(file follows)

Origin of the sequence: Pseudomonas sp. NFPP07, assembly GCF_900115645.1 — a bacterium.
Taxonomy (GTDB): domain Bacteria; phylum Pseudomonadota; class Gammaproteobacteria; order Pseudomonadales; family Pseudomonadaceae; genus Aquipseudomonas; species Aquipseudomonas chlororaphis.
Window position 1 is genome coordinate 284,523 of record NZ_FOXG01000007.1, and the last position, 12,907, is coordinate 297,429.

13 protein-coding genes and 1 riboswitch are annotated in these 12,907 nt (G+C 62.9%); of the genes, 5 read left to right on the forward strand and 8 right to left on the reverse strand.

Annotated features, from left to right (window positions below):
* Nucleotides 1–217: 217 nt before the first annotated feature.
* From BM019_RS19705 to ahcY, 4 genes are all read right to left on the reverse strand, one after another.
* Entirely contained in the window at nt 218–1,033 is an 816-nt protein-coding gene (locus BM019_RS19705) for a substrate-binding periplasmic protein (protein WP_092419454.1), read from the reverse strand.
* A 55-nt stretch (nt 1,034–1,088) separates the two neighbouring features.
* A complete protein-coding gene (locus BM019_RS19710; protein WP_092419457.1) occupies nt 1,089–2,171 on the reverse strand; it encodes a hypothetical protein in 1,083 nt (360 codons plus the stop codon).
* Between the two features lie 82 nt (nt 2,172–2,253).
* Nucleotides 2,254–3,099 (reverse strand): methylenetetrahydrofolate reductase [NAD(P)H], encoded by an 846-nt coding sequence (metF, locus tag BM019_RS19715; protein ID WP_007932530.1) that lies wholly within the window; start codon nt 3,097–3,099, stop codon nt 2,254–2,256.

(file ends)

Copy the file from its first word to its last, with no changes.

Origin of the sequence: Pseudomonas sp. NFPP07, assembly GCF_900115645.1 — a bacterium.
Taxonomy (GTDB): domain Bacteria; phylum Pseudomonadota; class Gammaproteobacteria; order Pseudomonadales; family Pseudomonadaceae; genus Aquipseudomonas; species Aquipseudomonas chlororaphis.
Window position 1 is genome coordinate 284,523 of record NZ_FOXG01000007.1, and the last position, 12,907, is coordinate 297,429.

13 protein-coding genes and 1 riboswitch are annotated in these 12,907 nt (G+C 62.9%); of the genes, 5 read left to right on the forward strand and 8 right to left on the reverse strand.

Annotated features, from left to right (window positions below):
* Nucleotides 1–217: 217 nt before the first annotated feature.
* From BM019_RS19705 to ahcY, 4 genes are all read right to left on the reverse strand, one after another.
* Entirely contained in the window at nt 218–1,033 is an 816-nt protein-coding gene (locus BM019_RS19705) for a substrate-binding periplasmic protein (protein WP_092419454.1), read from the reverse strand.
* A 55-nt stretch (nt 1,034–1,088) separates the two neighbouring features.
* A complete protein-coding gene (locus BM019_RS19710; protein WP_092419457.1) occupies nt 1,089–2,171 on the reverse strand; it encodes a hypothetical protein in 1,083 nt (360 codons plus the stop codon).
* Between the two features lie 82 nt (nt 2,172–2,253).
* Nucleotides 2,254–3,099 (reverse strand): methylenetetrahydrofolate reductase [NAD(P)H], encoded by an 846-nt coding sequence (metF, locus tag BM019_RS19715; protein ID WP_007932530.1) that lies wholly within the window; start codon nt 3,097–3,099, stop codon nt 2,254–2,256.